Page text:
NASA is on a countdown to the Mars InSight probe, something that will happen next Monday. The cost of the probe was 993 million dollars and was the first to be able to listen to earthquakes and study the internal functions of other rocky planets.
The unmanned spacecraft was launched almost seven months ago and has traveled around 482 million kilometers.
Part of its mission is to send information to send human explorers one day to the red planet, something that NASA hopes to achieve in the 2030s.
The probe landing on Mars was the first since 2012, when NASA's Curiosity explorer landed on the surface and analyzed rocks for life signs that might have inhabited a planet next to Earth, now cold and dry.
InSight must survive the entry of a difficult red planetary atmosphere: at this time traveling at 19,800 kilometers per hour and one time inside it must be reduced rapidly to only 8 kilometers per hour.
NASA by ElPaisUy at Scribd
Entry, descent and landing phase will begin at 17:47 on Monday (local time). NASA alluded to that stage as "six and a half minutes of terror".
Of the 43 missions launched to Mars, only 18 have reached the red planet, the success rate is around 40%, and all are from the United States.
"Going to Mars is very, very difficult," said Thomas Zurbuchen, associate administrator of NASA's Science Mission Directorate.
The name InSight translates to "interior exploration" which refers to seismic, geodetic, and heat transport investigations.
With full fuel load, the InSight weighs more than 360 kg, almost the same as a Harley Davidson motorbike. If you spread your solar panels, you can measure almost 6 meters.
The main instrument is an earthquake detection seismometer made by the French Space Agency (CNES).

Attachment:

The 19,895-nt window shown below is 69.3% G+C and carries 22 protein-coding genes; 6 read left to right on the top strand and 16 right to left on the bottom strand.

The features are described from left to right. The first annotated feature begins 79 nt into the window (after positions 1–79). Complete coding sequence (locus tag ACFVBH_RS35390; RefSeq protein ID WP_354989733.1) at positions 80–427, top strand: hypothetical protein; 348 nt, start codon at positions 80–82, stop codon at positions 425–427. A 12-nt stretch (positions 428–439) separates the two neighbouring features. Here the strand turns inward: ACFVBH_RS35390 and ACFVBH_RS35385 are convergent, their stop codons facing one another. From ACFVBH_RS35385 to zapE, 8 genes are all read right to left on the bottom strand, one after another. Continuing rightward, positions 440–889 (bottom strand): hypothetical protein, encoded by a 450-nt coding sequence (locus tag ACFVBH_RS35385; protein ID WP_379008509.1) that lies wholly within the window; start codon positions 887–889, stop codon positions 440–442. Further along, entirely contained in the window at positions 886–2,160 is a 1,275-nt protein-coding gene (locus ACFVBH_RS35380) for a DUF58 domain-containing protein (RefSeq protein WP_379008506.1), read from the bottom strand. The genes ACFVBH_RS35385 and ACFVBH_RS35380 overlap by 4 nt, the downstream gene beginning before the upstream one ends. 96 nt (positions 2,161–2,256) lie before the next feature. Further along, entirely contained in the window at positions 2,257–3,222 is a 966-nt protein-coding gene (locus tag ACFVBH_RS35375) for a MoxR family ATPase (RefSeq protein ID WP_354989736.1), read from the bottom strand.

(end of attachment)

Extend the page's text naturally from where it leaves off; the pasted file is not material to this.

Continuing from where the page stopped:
"This is the only NASA mission arranged around foreign-made instruments," Jean-Yves Le Gall, CNES president, told AFP.
Therefore, he added, "this is a fundamental mission for the United States and France," because it would enable Mars to be better understood.
The six earthquake sensors on the ship are so sensitive that they have to reveal the smallest tremors on Mars, such as the faint pull of their moon Phobos, the impact of meteors and perhaps evidence of volcanic activity.
The ship also has a self-pamming probe that allows excavation to a depth of between 3 and 5 meters, and will enable the realization of the first accurate measurements of underground temperatures on Mars and the amount of heat coming out of the interior
The InSight landing will be supported by a parachute that will allow the speed of the unmanned spacecraft to fall to 19,800 kph. A thermal shield will help slow down the ship and protect it against friction which will result in entry into the atmosphere of the red planet.
The landing site will be in a flat area called Elysium Planitia, which NASA describes as "the largest parking lot on Mars."
The US space agency will know within minutes whether the landing is successful or not, but must wait more than five hours to ensure that the unmanned spacecraft is able to deploy equipment without inconvenience.
They will look for signs of life on the red planet
NASA spacecraft, which will begin in 2020, will look for clues about whether there was ever life on Mars by analyzing the rocks of an ancient lake and delta, two geographical features that can maintain the signs of ancient organisms, reported a few days ago. the American space agency.
The ship will land in a crater with a diameter of 45 kilometers, which was once the home of a river, so that it can maintain signs of organic molecules and microbes, experts explained.